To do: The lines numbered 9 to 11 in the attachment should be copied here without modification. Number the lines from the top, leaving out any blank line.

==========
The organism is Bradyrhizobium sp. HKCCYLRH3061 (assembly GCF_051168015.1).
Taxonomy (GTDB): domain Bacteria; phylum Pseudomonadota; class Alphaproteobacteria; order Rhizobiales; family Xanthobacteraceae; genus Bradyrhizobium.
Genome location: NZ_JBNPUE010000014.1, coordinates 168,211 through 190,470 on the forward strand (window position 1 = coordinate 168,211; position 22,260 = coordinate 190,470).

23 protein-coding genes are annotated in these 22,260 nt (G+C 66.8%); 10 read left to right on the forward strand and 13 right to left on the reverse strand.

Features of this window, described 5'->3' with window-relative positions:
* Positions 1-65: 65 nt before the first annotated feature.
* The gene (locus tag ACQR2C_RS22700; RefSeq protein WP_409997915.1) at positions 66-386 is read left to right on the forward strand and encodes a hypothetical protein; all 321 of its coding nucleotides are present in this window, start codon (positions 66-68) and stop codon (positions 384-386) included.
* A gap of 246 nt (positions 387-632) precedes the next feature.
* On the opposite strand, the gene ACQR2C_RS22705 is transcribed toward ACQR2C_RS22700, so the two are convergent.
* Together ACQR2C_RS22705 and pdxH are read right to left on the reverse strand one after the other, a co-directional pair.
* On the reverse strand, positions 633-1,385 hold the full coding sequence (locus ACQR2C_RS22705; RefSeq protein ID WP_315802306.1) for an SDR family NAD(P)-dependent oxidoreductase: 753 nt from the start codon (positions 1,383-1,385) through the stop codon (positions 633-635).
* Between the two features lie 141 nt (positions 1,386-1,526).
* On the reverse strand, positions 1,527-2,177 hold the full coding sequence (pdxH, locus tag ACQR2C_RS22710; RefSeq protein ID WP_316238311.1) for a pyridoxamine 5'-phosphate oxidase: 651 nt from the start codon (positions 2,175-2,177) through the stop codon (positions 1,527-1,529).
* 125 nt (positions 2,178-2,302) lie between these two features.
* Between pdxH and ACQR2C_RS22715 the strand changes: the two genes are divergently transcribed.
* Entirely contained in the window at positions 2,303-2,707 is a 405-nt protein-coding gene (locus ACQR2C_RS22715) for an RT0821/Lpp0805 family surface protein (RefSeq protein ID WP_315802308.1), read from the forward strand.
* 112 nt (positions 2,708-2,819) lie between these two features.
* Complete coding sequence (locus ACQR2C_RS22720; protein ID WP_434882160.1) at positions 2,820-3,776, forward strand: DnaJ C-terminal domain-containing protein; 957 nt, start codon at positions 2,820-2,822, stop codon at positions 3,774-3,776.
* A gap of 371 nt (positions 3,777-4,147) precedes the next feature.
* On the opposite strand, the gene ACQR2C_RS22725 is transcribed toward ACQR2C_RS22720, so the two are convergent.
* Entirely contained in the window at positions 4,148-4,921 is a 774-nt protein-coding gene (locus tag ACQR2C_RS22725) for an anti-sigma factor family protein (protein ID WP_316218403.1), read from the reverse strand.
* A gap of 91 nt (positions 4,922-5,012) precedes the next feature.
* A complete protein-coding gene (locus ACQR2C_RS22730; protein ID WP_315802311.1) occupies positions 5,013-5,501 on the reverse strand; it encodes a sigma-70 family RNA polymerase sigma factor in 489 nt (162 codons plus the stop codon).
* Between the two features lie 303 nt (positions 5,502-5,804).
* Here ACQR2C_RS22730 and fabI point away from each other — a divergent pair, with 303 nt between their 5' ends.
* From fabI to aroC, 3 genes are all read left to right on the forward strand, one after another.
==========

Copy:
* On the opposite strand, the gene ACQR2C_RS22705 is transcribed toward ACQR2C_RS22700, so the two are convergent.
* Together ACQR2C_RS22705 and pdxH are read right to left on the reverse strand one after the other, a co-directional pair.
* On the reverse strand, positions 633-1,385 hold the full coding sequence (locus ACQR2C_RS22705; RefSeq protein ID WP_315802306.1) for an SDR family NAD(P)-dependent oxidoreductase: 753 nt from the start codon (positions 1,383-1,385) through the stop codon (positions 633-635).